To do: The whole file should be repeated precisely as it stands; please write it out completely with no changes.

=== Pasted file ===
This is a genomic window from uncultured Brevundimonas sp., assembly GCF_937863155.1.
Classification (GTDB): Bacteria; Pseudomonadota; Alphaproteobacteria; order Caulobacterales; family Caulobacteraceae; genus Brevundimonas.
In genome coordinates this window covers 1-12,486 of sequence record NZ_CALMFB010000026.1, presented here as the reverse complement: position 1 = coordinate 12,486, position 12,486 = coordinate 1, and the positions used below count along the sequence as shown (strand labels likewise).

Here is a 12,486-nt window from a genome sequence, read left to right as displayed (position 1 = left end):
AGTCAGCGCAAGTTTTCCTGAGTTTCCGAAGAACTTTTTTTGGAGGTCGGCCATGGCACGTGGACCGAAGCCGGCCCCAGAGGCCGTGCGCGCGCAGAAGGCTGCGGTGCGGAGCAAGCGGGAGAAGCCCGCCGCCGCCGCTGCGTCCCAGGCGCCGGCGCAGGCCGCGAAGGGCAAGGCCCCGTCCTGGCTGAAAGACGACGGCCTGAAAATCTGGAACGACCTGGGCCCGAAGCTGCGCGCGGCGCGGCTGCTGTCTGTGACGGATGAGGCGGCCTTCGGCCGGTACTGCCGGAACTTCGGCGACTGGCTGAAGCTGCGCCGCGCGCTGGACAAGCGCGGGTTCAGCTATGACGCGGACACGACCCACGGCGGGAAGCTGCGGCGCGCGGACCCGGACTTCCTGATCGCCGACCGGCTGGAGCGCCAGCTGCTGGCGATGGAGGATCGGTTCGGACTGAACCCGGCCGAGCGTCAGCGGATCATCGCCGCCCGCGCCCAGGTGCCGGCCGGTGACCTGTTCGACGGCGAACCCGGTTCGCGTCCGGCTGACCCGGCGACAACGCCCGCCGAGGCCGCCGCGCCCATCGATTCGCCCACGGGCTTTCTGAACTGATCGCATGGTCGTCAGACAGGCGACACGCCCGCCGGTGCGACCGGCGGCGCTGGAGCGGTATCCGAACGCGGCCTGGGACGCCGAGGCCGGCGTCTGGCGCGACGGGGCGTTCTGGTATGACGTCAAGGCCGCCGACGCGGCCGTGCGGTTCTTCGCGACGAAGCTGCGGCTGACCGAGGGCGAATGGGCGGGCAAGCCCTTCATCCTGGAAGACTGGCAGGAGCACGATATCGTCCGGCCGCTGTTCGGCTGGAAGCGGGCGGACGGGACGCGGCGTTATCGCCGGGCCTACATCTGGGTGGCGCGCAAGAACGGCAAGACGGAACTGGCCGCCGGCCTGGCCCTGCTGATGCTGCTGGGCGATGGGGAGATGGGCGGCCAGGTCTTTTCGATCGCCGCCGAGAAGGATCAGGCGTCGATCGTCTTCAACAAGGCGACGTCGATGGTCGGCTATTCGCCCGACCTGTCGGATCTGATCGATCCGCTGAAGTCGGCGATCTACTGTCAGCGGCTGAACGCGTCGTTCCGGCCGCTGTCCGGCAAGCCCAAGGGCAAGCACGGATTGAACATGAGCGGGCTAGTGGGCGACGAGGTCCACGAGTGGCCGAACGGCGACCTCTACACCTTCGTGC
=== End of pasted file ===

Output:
This is a genomic window from uncultured Brevundimonas sp., assembly GCF_937863155.1.
Classification (GTDB): Bacteria; Pseudomonadota; Alphaproteobacteria; order Caulobacterales; family Caulobacteraceae; genus Brevundimonas.
In genome coordinates this window covers 1-12,486 of sequence record NZ_CALMFB010000026.1, presented here as the reverse complement: position 1 = coordinate 12,486, position 12,486 = coordinate 1, and the positions used below count along the sequence as shown (strand labels likewise).

Here is a 12,486-nt window from a genome sequence, read left to right as displayed (position 1 = left end):
AGTCAGCGCAAGTTTTCCTGAGTTTCCGAAGAACTTTTTTTGGAGGTCGGCCATGGCACGTGGACCGAAGCCGGCCCCAGAGGCCGTGCGCGCGCAGAAGGCTGCGGTGCGGAGCAAGCGGGAGAAGCCCGCCGCCGCCGCTGCGTCCCAGGCGCCGGCGCAGGCCGCGAAGGGCAAGGCCCCGTCCTGGCTGAAAGACGACGGCCTGAAAATCTGGAACGACCTGGGCCCGAAGCTGCGCGCGGCGCGGCTGCTGTCTGTGACGGATGAGGCGGCCTTCGGCCGGTACTGCCGGAACTTCGGCGACTGGCTGAAGCTGCGCCGCGCGCTGGACAAGCGCGGGTTCAGCTATGACGCGGACACGACCCACGGCGGGAAGCTGCGGCGCGCGGACCCGGACTTCCTGATCGCCGACCGGCTGGAGCGCCAGCTGCTGGCGATGGAGGATCGGTTCGGACTGAACCCGGCCGAGCGTCAGCGGATCATCGCCGCCCGCGCCCAGGTGCCGGCCGGTGACCTGTTCGACGGCGAACCCGGTTCGCGTCCGGCTGACCCGGCGACAACGCCCGCCGAGGCCGCCGCGCCCATCGATTCGCCCACGGGCTTTCTGAACTGATCGCATGGTCGTCAGACAGGCGACACGCCCGCCGGTGCGACCGGCGGCGCTGGAGCGGTATCCGAACGCGGCCTGGGACGCCGAGGCCGGCGTCTGGCGCGACGGGGCGTTCTGGTATGACGTCAAGGCCGCCGACGCGGCCGTGCGGTTCTTCGCGACGAAGCTGCGGCTGACCGAGGGCGAATGGGCGGGCAAGCCCTTCATCCTGGAAGACTGGCAGGAGCACGATATCGTCCGGCCGCTGTTCGGCTGGAAGCGGGCGGACGGGACGCGGCGTTATCGCCGGGCCTACATCTGGGTGGCGCGCAAGAACGGCAAGACGGAACTGGCCGCCGGCCTGGCCCTGCTGATGCTGCTGGGCGATGGGGAGATGGGCGGCCAGGTCTTTTCGATCGCCGCCGAGAAGGATCAGGCGTCGATCGTCTTCAACAAGGCGACGTCGATGGTCGGCTATTCGCCCGACCTGTCGGATCTGATCGATCCGCTGAAGTCGGCGATCTACTGTCAGCGGCTGAACGCGTCGTTCCGGCCGCTGTCCGGCAAGCCCAAGGGCAAGCACGGATTGAACATGAGCGGGCTAGTGGGCGACGAGGTCCACGAGTGGCCGAACGGCGACCTCTACACCTTCGTGC